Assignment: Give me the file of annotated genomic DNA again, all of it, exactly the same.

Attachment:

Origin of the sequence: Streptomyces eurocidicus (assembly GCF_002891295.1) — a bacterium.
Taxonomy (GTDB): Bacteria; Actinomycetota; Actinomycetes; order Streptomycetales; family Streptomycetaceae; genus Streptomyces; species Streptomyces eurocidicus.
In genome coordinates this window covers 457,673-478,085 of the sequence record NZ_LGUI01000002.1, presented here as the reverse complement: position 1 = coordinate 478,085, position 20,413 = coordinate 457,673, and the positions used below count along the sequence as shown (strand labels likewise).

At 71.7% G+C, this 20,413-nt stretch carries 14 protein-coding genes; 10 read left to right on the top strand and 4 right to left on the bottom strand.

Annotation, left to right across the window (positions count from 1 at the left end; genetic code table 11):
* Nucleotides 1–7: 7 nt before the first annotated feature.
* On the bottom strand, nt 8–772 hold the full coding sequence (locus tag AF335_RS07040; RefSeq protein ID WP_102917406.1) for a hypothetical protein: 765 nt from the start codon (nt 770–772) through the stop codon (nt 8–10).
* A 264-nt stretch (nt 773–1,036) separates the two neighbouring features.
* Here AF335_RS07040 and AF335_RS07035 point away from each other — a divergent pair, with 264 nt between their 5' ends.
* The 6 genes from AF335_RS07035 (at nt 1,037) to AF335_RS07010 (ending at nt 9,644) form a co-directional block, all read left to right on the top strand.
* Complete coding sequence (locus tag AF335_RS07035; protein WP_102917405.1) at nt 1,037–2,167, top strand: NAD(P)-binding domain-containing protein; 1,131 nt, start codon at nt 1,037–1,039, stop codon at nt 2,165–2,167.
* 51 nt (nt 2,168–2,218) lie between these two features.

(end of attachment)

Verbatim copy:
Origin of the sequence: Streptomyces eurocidicus (assembly GCF_002891295.1) — a bacterium.
Taxonomy (GTDB): Bacteria; Actinomycetota; Actinomycetes; order Streptomycetales; family Streptomycetaceae; genus Streptomyces; species Streptomyces eurocidicus.
In genome coordinates this window covers 457,673-478,085 of the sequence record NZ_LGUI01000002.1, presented here as the reverse complement: position 1 = coordinate 478,085, position 20,413 = coordinate 457,673, and the positions used below count along the sequence as shown (strand labels likewise).

At 71.7% G+C, this 20,413-nt stretch carries 14 protein-coding genes; 10 read left to right on the top strand and 4 right to left on the bottom strand.

Annotation, left to right across the window (positions count from 1 at the left end; genetic code table 11):
* Nucleotides 1–7: 7 nt before the first annotated feature.
* On the bottom strand, nt 8–772 hold the full coding sequence (locus tag AF335_RS07040; RefSeq protein ID WP_102917406.1) for a hypothetical protein: 765 nt from the start codon (nt 770–772) through the stop codon (nt 8–10).
* A 264-nt stretch (nt 773–1,036) separates the two neighbouring features.
* Here AF335_RS07040 and AF335_RS07035 point away from each other — a divergent pair, with 264 nt between their 5' ends.
* The 6 genes from AF335_RS07035 (at nt 1,037) to AF335_RS07010 (ending at nt 9,644) form a co-directional block, all read left to right on the top strand.
* Complete coding sequence (locus tag AF335_RS07035; protein WP_102917405.1) at nt 1,037–2,167, top strand: NAD(P)-binding domain-containing protein; 1,131 nt, start codon at nt 1,037–1,039, stop codon at nt 2,165–2,167.
* 51 nt (nt 2,168–2,218) lie between these two features.